[14] Further, there are very significant problems with the suggestion the jury rely on a transcript. The police, and then the Crown’s office, prepared a transcript of the 911 call. Certain words are difficult to decipher and there are a substantial number of significant discrepancies between the transcripts. Certain of the words spoken could be relevant to the assessment of Mr. [REDACTED]’s mental state. Without the ability to listen to the audio, members of the jury would have no basis upon which to make a finding as to what words were spoken.

[15] One discrepancy is as to whether Mr. [REDACTED] said “fuck” or simply made a “k” sound upon hearing the first knock at the door by the police. If he said “fuck”, this arguably supports the Crown argument that he heard the knock; realized he might be detected; and so had the motive to kill [REDACTED] to silence her.

[16] Apart from the inability to prepare a reliable transcript of the words that were actually spoken the recording contains various sounds. The transcripts that have been prepared to date describe these sounds using words such as “coughing”, “screaming”, “whispering”, “groaning”, “moaning”, “muffled screaming”, “gurgling”, “thumping”, “banging” and “smacking”. Members of the jury might be left with very different understandings as to the meaning of these words. I think it would be next to impossible to answer a question from the jury directed to explaining the difference between various expressions. If these words are removed and replaced by a neutral term such as “audible sound”, the intelligibility of the transcript is greatly reduced.

Prejudice

[17] [REDACTED] acknowledged that he was in uncharted territory in seeking to exclude evidence of the actual commission of the crime charged. Most of the case law in this area deals with excluding similar fact or other bad character evidence unrelated in time and place to the commission of the crime charged.

[18] [REDACTED] argued that because there are large gaps on the recording when no words are spoken, and there is little or no noise, the jury would be tempted to make up or speculate about what was in fact occurring. I see this as a relatively insignificant consideration. Juries are routinely told that they should not speculate or make up theories without evidence to support it. This jury can be specifically warned that they should not speculate regarding inaudible portions of the recording.

[19] The prejudice attributed to the audio recording must be considered in context. The jury is going to hear evidence that the deceased was badly beaten and then strangled. Even a transcript of the 911 call will make clear at least certain aspects of the sexual assault.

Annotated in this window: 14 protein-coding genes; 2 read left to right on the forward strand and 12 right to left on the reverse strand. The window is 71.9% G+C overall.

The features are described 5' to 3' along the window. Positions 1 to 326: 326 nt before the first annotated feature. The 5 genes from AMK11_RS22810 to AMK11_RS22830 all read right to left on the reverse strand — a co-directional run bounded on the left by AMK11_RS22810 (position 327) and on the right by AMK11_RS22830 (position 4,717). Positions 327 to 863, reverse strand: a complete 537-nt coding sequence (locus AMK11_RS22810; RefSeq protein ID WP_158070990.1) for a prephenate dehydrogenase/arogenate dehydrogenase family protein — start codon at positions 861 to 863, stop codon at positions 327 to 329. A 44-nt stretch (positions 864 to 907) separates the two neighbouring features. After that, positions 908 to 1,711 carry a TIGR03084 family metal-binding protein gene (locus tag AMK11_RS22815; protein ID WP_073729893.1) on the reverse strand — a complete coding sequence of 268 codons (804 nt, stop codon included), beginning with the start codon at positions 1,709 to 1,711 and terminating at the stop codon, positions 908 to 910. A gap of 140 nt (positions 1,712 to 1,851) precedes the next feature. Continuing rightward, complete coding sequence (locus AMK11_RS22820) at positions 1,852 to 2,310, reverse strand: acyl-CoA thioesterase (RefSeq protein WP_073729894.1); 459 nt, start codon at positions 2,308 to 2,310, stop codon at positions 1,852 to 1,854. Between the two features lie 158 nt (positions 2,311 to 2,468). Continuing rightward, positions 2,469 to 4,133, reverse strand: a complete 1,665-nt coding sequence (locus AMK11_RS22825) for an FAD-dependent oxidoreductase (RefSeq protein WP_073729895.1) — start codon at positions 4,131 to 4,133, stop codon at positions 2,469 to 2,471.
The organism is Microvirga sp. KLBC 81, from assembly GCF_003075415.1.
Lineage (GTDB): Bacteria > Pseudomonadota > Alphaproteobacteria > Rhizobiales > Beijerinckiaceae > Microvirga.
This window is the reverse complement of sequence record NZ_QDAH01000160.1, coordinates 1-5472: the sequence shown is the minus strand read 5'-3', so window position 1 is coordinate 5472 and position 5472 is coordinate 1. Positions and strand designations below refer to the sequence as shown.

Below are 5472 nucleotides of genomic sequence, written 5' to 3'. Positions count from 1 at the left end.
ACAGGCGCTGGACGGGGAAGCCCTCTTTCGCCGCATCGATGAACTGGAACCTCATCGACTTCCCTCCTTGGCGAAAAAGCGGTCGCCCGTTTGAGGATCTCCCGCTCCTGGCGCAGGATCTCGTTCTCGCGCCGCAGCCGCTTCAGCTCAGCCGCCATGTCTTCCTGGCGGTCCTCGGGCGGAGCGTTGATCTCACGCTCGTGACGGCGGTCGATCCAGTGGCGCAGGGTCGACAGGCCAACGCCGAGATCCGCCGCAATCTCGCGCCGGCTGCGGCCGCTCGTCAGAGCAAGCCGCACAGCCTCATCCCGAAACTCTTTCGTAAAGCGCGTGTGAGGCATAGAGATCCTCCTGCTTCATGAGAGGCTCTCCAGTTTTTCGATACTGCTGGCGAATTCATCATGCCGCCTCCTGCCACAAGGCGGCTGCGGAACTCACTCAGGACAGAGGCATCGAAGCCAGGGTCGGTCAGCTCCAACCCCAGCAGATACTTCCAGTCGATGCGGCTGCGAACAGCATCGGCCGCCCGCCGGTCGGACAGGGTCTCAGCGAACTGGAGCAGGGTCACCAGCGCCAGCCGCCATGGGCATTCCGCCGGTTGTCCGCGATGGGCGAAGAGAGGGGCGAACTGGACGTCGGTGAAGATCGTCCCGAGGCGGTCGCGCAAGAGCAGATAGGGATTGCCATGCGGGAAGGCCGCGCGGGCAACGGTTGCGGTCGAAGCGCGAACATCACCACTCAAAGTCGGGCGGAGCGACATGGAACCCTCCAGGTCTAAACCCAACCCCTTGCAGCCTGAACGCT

[20] The defence application submits that the audio recording is “disturbing” and of “stark horror”. I think it fair to observe that the crime itself is disturbing and of stark horror. Nothing can change that. The playing of the recording would make the evidence somewhat more vivid and therefore somewhat more disturbing. In other words, in my view the audio recording increases any prejudicial effect only marginally or incrementally as compared to a transcript.

[21] I also agree with Mr. [REDACTED]’s submission that providing the jury with a transcript, when the jury will obviously be well aware that there is an audio recording, carries with it the prospect of a different kind of prejudice. At a general level it would tend to engender the feeling in a juror that evidence being hidden or that the jury was not being trusted. While this can often be a concern, usually when evidence is excluded or edited, the jury is either unaware that this has been done or has only a vague understanding of what is missing. Here the jury would be acutely aware of what was missing and might well surmise it was because of the disturbing content. More specifically, with only the transcript, and knowing that the audio was being withheld, a juror might exaggerate in his or her mind the disturbing nature of the audio.

[22] While a minor factor, I note that the Crown is not seeking to introduce any autopsy related photos. Further, no photos of the deceased were taken at the scene as the focus was on obtaining medical attention. This provides additional context for consideration of how overall prejudice may affect the jury.

Balancing Probative Value Against Prejudicial Effect

[23] For the reasons discussed, listening to the audio, as opposed to reading a transcript, has substantial probative value as to the central issue being the intent of Mr. [REDACTED].

[24] Given that certain words spoken are open to interpretation it would deprive the members of the jury of their ability to find facts if the jury does not have the audio.

[25] The portions of the audio which record sounds cannot reliably be described. If subjective or vague descriptions of sounds are utilized in a transcript, jurors may have different understandings with no means to resolve the difference. If the jury had questions about these subjective descriptions, I would have no means of answering them. Alternatively, if a transcript is provided which reduces all sounds to a generic description, such as “audible sound” the intelligibility and probative value of the transcript plummets.

[26] To the extent there is “stark horror”, it inheres mainly in the nature of the case itself. The jury will be instructed to decide the case on the evidence and the law without prejudice or sympathy. The defence can make submissions at the pre-charge conference as to additional language tailored to this case.

[27] Despite the alike submissions of [REDACTED], in my opinion this is not a close call. The probative value of listening to the audiotape far exceeds any prejudicial effect.

Conclusion

[28] The defence application to exclude the audio recording is, therefore, dismissed.

_________________________

Judge: [REDACTED]

Released: [REDACTED]

CITATION: [REDACTED] v. [REDACTED], [REDACTED]

COURT FILE NO.: [REDACTED]

DATE: [REDACTED]

ONTARIO

SUPERIOR COURT OF JUSTICE

B E T W E E N:

HER MAJESTY THE QUEEN

- and –

[REDACTED]

Defendant

RULING

(DEFENCE APPLICATION TO EXCLUDE 911 CALL AUDIOTAPE)

Judge: [REDACTED]

Released: [REDACTED]